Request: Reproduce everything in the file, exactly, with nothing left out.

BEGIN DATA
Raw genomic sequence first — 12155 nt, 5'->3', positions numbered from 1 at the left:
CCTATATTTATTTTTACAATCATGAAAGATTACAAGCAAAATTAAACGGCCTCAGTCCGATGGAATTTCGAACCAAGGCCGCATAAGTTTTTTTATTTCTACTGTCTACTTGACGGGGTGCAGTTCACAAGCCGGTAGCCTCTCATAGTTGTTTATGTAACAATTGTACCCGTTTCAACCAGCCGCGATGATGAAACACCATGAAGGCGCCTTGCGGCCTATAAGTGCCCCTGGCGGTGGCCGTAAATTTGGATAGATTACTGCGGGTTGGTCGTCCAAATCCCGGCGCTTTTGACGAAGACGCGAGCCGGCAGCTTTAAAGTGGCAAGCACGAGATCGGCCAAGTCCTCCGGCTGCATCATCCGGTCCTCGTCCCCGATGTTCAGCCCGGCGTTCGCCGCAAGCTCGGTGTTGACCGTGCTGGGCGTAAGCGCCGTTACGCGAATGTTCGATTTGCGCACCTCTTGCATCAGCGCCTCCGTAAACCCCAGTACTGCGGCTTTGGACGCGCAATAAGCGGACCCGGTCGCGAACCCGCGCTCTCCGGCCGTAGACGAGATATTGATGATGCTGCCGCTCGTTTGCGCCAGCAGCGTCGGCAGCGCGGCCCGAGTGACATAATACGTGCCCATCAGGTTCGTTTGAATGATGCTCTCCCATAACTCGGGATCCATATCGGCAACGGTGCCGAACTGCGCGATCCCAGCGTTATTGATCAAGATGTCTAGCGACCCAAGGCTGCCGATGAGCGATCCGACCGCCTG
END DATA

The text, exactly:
Raw genomic sequence first — 12155 nt, 5'->3', positions numbered from 1 at the left:
CCTATATTTATTTTTACAATCATGAAAGATTACAAGCAAAATTAAACGGCCTCAGTCCGATGGAATTTCGAACCAAGGCCGCATAAGTTTTTTTATTTCTACTGTCTACTTGACGGGGTGCAGTTCACAAGCCGGTAGCCTCTCATAGTTGTTTATGTAACAATTGTACCCGTTTCAACCAGCCGCGATGATGAAACACCATGAAGGCGCCTTGCGGCCTATAAGTGCCCCTGGCGGTGGCCGTAAATTTGGATAGATTACTGCGGGTTGGTCGTCCAAATCCCGGCGCTTTTGACGAAGACGCGAGCCGGCAGCTTTAAAGTGGCAAGCACGAGATCGGCCAAGTCCTCCGGCTGCATCATCCGGTCCTCGTCCCCGATGTTCAGCCCGGCGTTCGCCGCAAGCTCGGTGTTGACCGTGCTGGGCGTAAGCGCCGTTACGCGAATGTTCGATTTGCGCACCTCTTGCATCAGCGCCTCCGTAAACCCCAGTACTGCGGCTTTGGACGCGCAATAAGCGGACCCGGTCGCGAACCCGCGCTCTCCGGCCGTAGACGAGATATTGATGATGCTGCCGCTCGTTTGCGCCAGCAGCGTCGGCAGCGCGGCCCGAGTGACATAATACGTGCCCATCAGGTTCGTTTGAATGATGCTCTCCCATAACTCGGGATCCATATCGGCAACGGTGCCGAACTGCGCGATCCCAGCGTTATTGATCAAGATGTCTAGCGACCCAAGGCTGCCGATGAGCGATCCGACCGCCTG